He always watched that stupid Syfy show. I always made fun of him for it, but I still watched it with him. He was so in love with science fiction and horror, said we’d need the information one day to protect us against the zombie apocalypse. It was ridiculous, absolutely 150% ridiculous, but I missed it. I missed that routine, I missed him, and something in me snapped. I don’t know what it was, I don’t know what you would call it but it was like a bridge that had exploded from the bottom. The entire structure fell and collapsed, and everything, everything just became hot. I launched over our sofa and ripped that television off the wall. It tumbled and crashed to the floor but I kept hitting it over and over. I hit it until the screen broke and even then I didn’t stop. I threw the vase on the table, broke the remote apart with my hands, I tried to tear the sofa cushions apart but the material was too strong, so I just overturned it. The lamps? Gone. Those bulbs? Broken and demolished the same way my heartfelt. It wasn’t until I got to that blueprint that I stopped. It was the first design Sam had ever had accepted by a client. It was what fueled the success of his company, and I couldn’t, I couldn’t destroy that. I just, couldn’t.
Staring at that blueprint with bloodshot eyes I felt like I found my voice, for the first time since all of this. “Why did you leave me, Sam? How am I supposed to go on without you?”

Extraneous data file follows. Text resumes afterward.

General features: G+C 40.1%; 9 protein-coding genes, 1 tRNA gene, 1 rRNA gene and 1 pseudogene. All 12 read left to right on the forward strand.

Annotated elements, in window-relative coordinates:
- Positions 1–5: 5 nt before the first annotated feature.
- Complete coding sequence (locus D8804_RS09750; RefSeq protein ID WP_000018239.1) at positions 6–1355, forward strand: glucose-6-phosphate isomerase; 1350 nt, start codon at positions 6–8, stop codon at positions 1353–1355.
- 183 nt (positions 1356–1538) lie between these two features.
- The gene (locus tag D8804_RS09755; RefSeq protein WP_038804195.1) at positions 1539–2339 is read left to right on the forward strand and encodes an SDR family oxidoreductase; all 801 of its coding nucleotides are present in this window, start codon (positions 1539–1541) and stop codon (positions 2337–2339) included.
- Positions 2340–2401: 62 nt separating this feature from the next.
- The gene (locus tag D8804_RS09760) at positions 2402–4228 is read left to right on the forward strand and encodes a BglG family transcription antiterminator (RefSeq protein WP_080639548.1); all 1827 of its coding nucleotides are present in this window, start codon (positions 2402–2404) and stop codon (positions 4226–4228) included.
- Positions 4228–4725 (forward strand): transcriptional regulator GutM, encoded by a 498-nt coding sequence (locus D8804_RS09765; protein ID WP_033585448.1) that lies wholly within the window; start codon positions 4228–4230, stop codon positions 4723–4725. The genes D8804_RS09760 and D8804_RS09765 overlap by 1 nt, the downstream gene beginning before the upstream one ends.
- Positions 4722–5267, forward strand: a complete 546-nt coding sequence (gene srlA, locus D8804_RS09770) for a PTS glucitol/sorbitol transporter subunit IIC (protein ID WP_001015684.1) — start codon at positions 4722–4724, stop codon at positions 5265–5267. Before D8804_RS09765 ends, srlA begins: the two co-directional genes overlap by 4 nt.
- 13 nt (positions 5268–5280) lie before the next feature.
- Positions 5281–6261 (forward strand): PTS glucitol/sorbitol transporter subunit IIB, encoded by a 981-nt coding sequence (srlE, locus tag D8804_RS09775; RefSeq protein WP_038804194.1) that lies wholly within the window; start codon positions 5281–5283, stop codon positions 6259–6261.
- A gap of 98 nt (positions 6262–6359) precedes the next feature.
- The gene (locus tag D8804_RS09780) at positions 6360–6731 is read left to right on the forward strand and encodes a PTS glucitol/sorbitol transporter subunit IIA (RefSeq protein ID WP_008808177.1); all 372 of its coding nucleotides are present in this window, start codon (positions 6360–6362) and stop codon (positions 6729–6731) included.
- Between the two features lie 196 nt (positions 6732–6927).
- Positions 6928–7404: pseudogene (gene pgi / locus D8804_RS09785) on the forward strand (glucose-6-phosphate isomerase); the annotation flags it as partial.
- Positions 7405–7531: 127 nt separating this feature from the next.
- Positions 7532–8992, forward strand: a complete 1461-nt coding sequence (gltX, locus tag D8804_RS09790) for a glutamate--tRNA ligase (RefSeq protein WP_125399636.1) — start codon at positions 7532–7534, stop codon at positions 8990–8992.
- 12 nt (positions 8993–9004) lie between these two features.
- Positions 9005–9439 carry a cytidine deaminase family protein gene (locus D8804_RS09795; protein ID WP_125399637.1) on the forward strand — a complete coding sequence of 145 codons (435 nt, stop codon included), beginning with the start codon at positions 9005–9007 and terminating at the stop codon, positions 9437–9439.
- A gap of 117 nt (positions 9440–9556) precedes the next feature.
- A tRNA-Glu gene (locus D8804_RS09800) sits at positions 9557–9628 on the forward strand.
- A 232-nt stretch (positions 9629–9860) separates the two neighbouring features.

That rage, the feeling, and acceptance of his loss woke something up inside of me. For the first time in almost a month, I entered our bedroom. I stepped into the bathroom and took a shower. I used his soap, wore one of his shirts, and I know it’s crazy but I swear I could feel him. For the first time, in over a month I swear I felt his arms wrap around me and the warmth there made me feel stronger than I knew I was. It took me hours to clean up the destruction I had caused in 20 minutes or less and I fell asleep on the same couch that I had been trying to break apart.
The doorbell woke me, the incessant ding-dong. I was tempted to ignore it just as I had been for weeks. Whatever neighbor who made me another pity casserole could just leave it on the doormat, I’d get it later. But then I heard his voice, “Vanessa, I know you’re in there, open up.”
I grimaced. It was Jeff. I thought ignoring his phone calls would have told him everything I needed to say. To leave me the fuck alone. But then the banging started and my sleep-deprived mind couldn’t take it. It felt like he was literally knocking on my skull. I opened the door and he paused mid-knock. He took one look at me and I braced myself for him to say something, anything, but instead, he just hugged me.
It was odd, unexpected, and comforting. I realized then that I had been selfish in my grief. That I thought Jeff had Cara, his wife. That he had someone to share that pain with while I didn’t have anyone. That I didn’t want that from anyone, not really. That I just wanted to stay here in this dark hole that kept pulling me under more and more every day. But to know someone, for the first time, felt what I did even at the smallest degree, that someone knew my pain. It made my hole a little brighter. I motioned for him to come inside and as he did, he froze at the sight of the living room.
“I know,” I said quietly fully expecting the judgment. I wouldn’t be mad at him if he checked me into a mental hospital right at this moment.
“It’s worse than I thought. I guess I got that message right on time.”
“Huh?” I asked, “What message?” But he simply shook his head, “Let me get those bags out of here for you then we’ll talk.”
When he came back with a drink for the both of us I scrunched my face, “I could have gotten that for you.”